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QUENCH

 

HANDMADE GATHERINGS

 

A YEAR OF PIES!

 

HOMEMADE LIVING: HOME DAIRY

 

HOMEMADE LIVING: KEEPING BEES

 

HOMEMADE LIVING: CANNING & PRESERVING

 

HOMEMADE LIVING: KEEPING CHICKENS


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  • Loving this screen capture of our Huxley Wild. It's from a video our friend Ian made, using
  • I adore holiday lights. I also really love @thencarboretum. It's no surprise then that I'm giddily looking forward to the
  • That'll do pig, that'll do.
  • This is his
  • Brunch at Rhubarb-a good idea today, and always. Plancha roasted romaine with @lustymonk vinaigrette, @bentonsbacon, sunny side eggs, and fingerling potatoes. Not seen: a fried apple & cranberry hand pie that made my heart and belly happy. Huxley and @glennbenglish's, too.
  • My
  • The pies @rorris, @jenathan and I helped baking goddess @bakerhands make today will be available for purchase tomorrow at the North Asheville Tailgate Market from 8-1 pm, along with tarts and bread. Trust me, you don't want to miss out. Set your alarm clocks now!
  • When @bakerhands put out a call two days ago asking for a few hours of baking help today, I pounced at the chance to spend some quality time with such a warm, wise lady. When I found out @rorris and @jenathan had offered the same thing, the deal became even sweeter. The four of us gathered at Smoke Signals Bakery in Marshall today to chat, chew, and chop. Three cheers for wonderful people, delicious food, and fostering community. Hip, hip, freaking HOORAY!!! What a stellar day. *I was in charge of apple pie filling prep today. Photo credit to @rorris for capturing my hella serious pie-making game face!!!
  • When your morning looks like this, you know you're off to a good start. Was introduced to the glorious donuts and conviviality at @holedoughnuts today. Mercy! Goodness abounds.
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  • This next pie is a pumpkin-meets-tiramisu hybrid, my
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This Is My Life Now

You know those moments in your life when you suddenly pause and think, “This is my life now. This is what I’ve become”? Sometimes they happen at peak moments, when you’re flying high and feeling good because you confronted a fear, or learned a new skill, or had a great meal with friends. Others happen when you’ve had better days, and you find yourself yelling at the cat for meowing too loudly in her need for affection or swearing at the dog for moving in for a cuddle against your legs (I’m speaking completely personally here; this very mortal lady isn’t up for any sort of sainthood).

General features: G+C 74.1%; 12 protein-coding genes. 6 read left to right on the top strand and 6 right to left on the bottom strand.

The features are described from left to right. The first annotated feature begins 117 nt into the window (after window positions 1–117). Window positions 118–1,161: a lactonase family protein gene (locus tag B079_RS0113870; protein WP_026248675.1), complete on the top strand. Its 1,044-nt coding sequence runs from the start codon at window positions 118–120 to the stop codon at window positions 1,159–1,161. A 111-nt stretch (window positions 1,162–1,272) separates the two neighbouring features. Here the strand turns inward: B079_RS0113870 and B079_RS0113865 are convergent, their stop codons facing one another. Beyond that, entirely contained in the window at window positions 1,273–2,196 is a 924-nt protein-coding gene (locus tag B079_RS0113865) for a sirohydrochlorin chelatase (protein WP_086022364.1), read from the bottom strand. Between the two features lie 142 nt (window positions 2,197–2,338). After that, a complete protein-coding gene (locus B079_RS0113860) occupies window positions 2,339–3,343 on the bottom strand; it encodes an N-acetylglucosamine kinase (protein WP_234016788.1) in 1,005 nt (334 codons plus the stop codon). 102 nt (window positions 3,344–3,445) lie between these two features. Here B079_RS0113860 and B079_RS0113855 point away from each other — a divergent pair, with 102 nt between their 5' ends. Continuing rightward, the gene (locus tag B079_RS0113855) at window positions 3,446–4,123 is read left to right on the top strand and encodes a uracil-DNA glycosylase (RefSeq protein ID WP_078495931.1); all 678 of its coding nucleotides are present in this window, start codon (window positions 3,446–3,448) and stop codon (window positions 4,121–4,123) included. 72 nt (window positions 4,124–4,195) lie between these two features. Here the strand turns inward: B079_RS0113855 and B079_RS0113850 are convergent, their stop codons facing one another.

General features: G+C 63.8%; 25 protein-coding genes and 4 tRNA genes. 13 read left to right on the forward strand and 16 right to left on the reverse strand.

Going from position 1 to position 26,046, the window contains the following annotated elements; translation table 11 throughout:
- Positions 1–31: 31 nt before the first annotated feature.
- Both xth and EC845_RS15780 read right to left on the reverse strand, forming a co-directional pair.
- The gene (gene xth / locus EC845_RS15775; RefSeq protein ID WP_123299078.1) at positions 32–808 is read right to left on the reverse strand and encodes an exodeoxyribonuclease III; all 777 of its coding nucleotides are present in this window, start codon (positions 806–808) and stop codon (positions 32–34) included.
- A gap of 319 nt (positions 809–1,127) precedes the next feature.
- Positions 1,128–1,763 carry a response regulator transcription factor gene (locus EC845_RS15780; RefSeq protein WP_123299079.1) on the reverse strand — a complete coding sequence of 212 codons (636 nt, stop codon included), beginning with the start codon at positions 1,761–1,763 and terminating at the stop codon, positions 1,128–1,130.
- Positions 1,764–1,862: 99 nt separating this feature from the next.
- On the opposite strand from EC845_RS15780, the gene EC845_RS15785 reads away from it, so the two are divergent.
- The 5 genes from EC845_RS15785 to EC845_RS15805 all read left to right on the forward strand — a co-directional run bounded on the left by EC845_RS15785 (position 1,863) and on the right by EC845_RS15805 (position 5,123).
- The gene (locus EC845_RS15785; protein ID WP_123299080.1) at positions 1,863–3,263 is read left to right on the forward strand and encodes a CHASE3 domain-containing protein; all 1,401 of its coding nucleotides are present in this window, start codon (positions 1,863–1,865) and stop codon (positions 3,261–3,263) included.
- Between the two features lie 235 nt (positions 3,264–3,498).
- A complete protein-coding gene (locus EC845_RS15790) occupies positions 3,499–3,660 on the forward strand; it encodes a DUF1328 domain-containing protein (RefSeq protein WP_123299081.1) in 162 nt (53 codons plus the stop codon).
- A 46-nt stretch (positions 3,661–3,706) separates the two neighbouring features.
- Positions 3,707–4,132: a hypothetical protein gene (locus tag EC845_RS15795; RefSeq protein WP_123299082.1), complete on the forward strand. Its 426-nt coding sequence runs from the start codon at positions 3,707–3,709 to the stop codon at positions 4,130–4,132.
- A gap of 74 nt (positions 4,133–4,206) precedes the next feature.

I had one of those “So, here I am” moments this past weekend. I’ve mentioned here before my interest in learning, with a group of amazing local ladies, to hunt. We met a few weeks ago and shared our motivation in acquiring this skill. For everyone, it came down to a desire to provide for our families, and our domestic pets, what we feel is the most choice, abundant, renewable, and sustainable animal protein we can procure.

To that end, we discussed the three components towards achieving this goal that we would all need to pursue (except for Jess; she grew up in northern Pennsylvania in a hunting family and will serve as our amazing, respectful, seasoned, knowledgeable mentor huntress. Plus, she’s just an all-around righteous lady whose company I benefit from every time I’m with her). These arenas, in order of acquisition, are: marksmanship, learning to hunt, and field dressing/butchering/storing our kill.

In order to determine what sort of weapon we’ll ultimately decide is the best “fit” for us individually, we had to try them on for size, as it were. Before Saturday, I’d never fired a weapon. In fact, I’d never even so much as held a firearm before. Actually, before Saturday, aside from the occasional kitchen knife or meat cleaver, I’d never so much as even touched a lethal weapon of any sort.

I’m sure a good number of you readers have, yourselves, disarmed a firearm before. With the interest growing in hunting, as well as their continued use in home and personal protection, many people are familiar with using firearms these days. For me, though, the decision to even consider giving hunting a go was a huge, profound, utterly transformative one. Until not that long ago, I didn’t even eat animal protein. And I certainly wanted nothing to do with guns.

I discussed here my return to meat-eating, and the impact it has had on me physically. Choosing to explore the use of firearms has profoundly affected me mentally. I’ve long lived in fear of guns, given the way they are depicted in films and their mention in the news and print media. As my friend Walter recently wrote, though, at the end of the day, a gun is simply a tool. What we do with it is up to us.

When I first fired on Saturday, at the private hunting range of a friend-of-a-friend, my reaction felt strange, detached. I told my companions that it felt incredibly unnatural, in the same sort of way learning to drive a car feels unnatural. Admittedly, that first firing happened with a .243 that had its barrel propped up with a bipod and its butt resting against a sandbag. I fixed the scope on the target, switched off the safety, took a deep breath, exhaled, and pulled the trigger. I walked away with the feeling of having dialed it in, like it hadn’t been as tactile as I’d imagined it would be.